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The anti-fascist group is a broad, loosely affiliated coalition whose members are not easily identified.
The nine were arrested in Portland in 2016 during a protest against Donald Trump’s election, not during recent demonstrations stemming from the death of George Floyd.
A Facebook user posted the image on July 17 without comment. The post was flagged as part of Facebook’s efforts to combat false news and misinformation on its News Feed. (Read more about our partnership with Facebook.)
There are a couple of issues with this context-free post.
The mug shots are from arrests in 2016 Portland protests over the election of Donald Trump, not recent demonstrations stemming from the death of George Floyd.
And there’s no evidence for flatly stating that all nine people are members of antifa. Antifa stands for "anti-fascist." It’s a broad, loosely affiliated coalition of left-wing activists that’s been around for decades. Antifa activists include communists, socialists and anarchists who protest against white supremacy and other far-right causes. Sometimes they turn violent, although experts say the bulk of antifa organizing is nonviolent.
"There is no such thing as ‘antifa’ writ large," said historian and Rutgers University lecturer Mark Bray, author of "Antifa: The Anti-Fascist Handbook," in an interview. "These groups and their members try to make themselves anonymous as much as possible."
Many protests, some violent, have been held in Portland since Floyd died after a Minneapolis police officer knelt on his neck on May 25. Fires and break-ins in Portland on July 19 led Portland police to call that gathering a riot.
The fact that many federal agents in Portland are not wearing identifiable law enforcement gear and not driving law enforcement vehicles has raised legal questions about the agents’ presence.
The image shared on Facebook does not show arrests from these protests.
Our TinEye reverse image search found that the image dates back to 2016.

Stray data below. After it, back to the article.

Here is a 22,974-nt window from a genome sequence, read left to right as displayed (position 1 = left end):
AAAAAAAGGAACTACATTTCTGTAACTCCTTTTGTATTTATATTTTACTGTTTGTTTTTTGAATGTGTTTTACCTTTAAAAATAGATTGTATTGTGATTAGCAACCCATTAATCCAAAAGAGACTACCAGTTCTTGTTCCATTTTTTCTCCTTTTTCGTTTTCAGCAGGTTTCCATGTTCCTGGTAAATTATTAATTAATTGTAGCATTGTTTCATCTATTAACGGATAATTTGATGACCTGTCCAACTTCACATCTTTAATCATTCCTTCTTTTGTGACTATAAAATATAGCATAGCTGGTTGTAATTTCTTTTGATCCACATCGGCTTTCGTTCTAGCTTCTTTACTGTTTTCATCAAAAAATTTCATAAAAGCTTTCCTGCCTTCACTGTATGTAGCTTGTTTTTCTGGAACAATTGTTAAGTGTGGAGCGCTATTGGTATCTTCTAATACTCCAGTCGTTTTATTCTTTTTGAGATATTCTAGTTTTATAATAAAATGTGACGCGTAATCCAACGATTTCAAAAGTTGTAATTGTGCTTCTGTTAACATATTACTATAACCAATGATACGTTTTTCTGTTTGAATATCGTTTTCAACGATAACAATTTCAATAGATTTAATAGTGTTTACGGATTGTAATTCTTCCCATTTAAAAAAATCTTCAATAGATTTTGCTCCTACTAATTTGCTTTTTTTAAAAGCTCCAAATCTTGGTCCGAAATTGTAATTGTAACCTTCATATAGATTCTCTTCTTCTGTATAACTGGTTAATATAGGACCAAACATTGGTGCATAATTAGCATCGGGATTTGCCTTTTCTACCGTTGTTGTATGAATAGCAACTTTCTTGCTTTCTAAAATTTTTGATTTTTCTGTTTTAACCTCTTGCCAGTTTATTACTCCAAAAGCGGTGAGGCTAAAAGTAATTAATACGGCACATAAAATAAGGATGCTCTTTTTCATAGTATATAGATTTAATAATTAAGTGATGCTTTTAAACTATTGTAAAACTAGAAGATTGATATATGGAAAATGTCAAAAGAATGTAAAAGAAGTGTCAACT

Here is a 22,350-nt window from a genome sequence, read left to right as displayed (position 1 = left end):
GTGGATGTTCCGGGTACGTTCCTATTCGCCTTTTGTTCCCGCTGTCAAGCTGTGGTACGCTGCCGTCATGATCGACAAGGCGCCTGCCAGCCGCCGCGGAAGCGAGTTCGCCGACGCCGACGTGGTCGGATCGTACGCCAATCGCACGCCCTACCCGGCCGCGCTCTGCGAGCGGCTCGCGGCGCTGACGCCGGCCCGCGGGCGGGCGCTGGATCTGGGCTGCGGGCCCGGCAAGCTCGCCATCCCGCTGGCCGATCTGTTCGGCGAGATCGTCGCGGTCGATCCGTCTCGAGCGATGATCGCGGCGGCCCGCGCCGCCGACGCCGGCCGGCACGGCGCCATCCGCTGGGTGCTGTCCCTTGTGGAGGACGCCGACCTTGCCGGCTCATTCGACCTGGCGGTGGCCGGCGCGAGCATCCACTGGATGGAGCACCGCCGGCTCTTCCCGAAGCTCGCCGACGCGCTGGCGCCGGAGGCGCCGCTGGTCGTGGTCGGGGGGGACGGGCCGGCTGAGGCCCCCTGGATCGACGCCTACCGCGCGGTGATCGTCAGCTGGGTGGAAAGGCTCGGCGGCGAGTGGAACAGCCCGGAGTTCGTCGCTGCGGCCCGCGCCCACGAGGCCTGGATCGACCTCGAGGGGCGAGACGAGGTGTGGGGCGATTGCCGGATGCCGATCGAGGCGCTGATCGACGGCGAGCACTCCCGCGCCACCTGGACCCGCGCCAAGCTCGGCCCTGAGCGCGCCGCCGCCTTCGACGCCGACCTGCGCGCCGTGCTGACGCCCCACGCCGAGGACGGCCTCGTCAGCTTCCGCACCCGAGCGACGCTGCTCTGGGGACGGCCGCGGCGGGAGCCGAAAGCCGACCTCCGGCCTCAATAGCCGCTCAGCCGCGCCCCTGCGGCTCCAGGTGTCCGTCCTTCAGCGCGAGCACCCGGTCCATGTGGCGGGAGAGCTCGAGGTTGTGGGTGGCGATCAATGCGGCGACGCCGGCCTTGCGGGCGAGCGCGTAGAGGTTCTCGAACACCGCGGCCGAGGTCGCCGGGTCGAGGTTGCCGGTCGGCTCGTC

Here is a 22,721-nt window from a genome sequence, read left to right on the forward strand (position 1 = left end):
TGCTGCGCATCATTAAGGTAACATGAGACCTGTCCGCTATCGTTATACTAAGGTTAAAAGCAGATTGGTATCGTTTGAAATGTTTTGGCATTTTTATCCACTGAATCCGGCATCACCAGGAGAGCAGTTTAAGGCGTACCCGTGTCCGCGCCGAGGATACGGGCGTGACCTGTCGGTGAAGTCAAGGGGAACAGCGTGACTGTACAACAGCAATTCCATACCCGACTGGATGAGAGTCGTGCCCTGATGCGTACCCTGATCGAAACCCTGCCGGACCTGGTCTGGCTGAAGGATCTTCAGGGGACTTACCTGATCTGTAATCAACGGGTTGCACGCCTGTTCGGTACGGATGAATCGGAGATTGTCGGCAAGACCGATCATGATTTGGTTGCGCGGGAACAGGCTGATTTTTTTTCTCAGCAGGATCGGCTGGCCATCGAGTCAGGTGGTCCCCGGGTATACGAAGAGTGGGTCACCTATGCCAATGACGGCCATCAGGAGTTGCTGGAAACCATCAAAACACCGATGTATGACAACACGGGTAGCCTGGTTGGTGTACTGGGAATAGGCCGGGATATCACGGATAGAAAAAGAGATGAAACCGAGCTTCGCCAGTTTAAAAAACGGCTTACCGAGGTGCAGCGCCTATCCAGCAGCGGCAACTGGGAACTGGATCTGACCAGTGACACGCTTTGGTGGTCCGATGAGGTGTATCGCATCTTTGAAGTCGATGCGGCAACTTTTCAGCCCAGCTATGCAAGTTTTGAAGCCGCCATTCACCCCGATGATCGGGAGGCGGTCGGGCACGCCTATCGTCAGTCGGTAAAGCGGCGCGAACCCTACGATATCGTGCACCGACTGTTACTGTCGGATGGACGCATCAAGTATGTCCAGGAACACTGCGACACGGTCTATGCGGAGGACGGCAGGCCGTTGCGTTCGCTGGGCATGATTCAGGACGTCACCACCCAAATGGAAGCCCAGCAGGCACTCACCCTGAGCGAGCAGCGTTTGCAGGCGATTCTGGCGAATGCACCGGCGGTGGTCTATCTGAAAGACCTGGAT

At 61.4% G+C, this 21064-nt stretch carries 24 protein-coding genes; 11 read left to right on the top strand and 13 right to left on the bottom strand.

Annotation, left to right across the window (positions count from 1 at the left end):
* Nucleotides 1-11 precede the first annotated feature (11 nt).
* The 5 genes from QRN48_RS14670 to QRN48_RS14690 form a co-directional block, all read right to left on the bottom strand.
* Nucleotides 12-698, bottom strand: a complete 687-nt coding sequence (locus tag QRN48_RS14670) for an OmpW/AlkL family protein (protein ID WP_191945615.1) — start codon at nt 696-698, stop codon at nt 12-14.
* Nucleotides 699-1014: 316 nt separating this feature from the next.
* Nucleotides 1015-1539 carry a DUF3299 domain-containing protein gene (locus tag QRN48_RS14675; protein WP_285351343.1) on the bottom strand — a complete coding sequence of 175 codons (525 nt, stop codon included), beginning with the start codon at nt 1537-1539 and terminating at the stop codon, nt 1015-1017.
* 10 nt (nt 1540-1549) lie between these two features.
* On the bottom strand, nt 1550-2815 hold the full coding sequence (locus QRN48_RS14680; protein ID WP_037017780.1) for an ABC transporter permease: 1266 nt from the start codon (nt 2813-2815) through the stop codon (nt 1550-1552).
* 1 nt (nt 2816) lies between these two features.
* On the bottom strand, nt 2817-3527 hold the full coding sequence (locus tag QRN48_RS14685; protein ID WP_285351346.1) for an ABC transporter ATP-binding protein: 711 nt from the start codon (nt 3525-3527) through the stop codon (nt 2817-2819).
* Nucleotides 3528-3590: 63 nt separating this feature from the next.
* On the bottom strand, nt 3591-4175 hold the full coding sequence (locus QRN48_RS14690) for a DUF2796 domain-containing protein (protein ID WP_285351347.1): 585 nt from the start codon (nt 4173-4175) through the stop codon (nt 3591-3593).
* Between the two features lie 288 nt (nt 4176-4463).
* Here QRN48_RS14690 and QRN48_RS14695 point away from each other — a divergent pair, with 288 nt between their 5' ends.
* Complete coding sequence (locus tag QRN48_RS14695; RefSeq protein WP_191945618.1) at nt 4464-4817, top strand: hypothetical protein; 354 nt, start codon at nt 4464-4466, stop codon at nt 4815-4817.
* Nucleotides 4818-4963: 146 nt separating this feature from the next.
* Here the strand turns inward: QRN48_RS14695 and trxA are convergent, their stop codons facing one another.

News reports show 71 people were arrested in Portland on Nov. 12, 2016, on what was the fourth consecutive night of protests against Trump after his election. The Daily Mail published the Portland police mug shots, including those of the nine people shown in the Facebook post.
Some online posts claimed that some of the nine are members of antifa, but we found no credible evidence for any of them in our Google searches of the names, seeking any links to antifa.
Unless someone claimed to belong to an antifa organization, "which is unlikely, then one would have to have evidence of them perhaps attending meetings of an antifa organization or perhaps evidence that they ran the social media account of an antifa organization," Bray said.
The City of Portland paid James Mattox (at the top left in the image) nearly $23,000 to settle a lawsuit he filed over injuries he suffered in a 2018 "counter-fascist protest." He was seriously injured when a Portland police officer shot him in the arm with a rubber projectile. Mattox had admitted to yelling profanities at officers and flipping them off.
An image shared in a Facebook post claimed nine "antifa members arrested" in Portland, Ore.
We found no evidence of antifa membership among the nine, who were arrested in an anti-Trump protest in Portland in 2016.
We rate the statement False.
TinEye, results of reverse image search of July 17, 2020, Facebook post, July 20, 2020
Daily Mail, "Pictured: The 71 protesters arrested during fourth night of violent anti-Trump protests in Portland," Nov. 13, 2016
Fox12Oregon, "Portland police: 71 arrested in Saturday protests," Nov 13, 2016
Email, historian and Rutgers University lecturer Mark Bray, July 20, 2020
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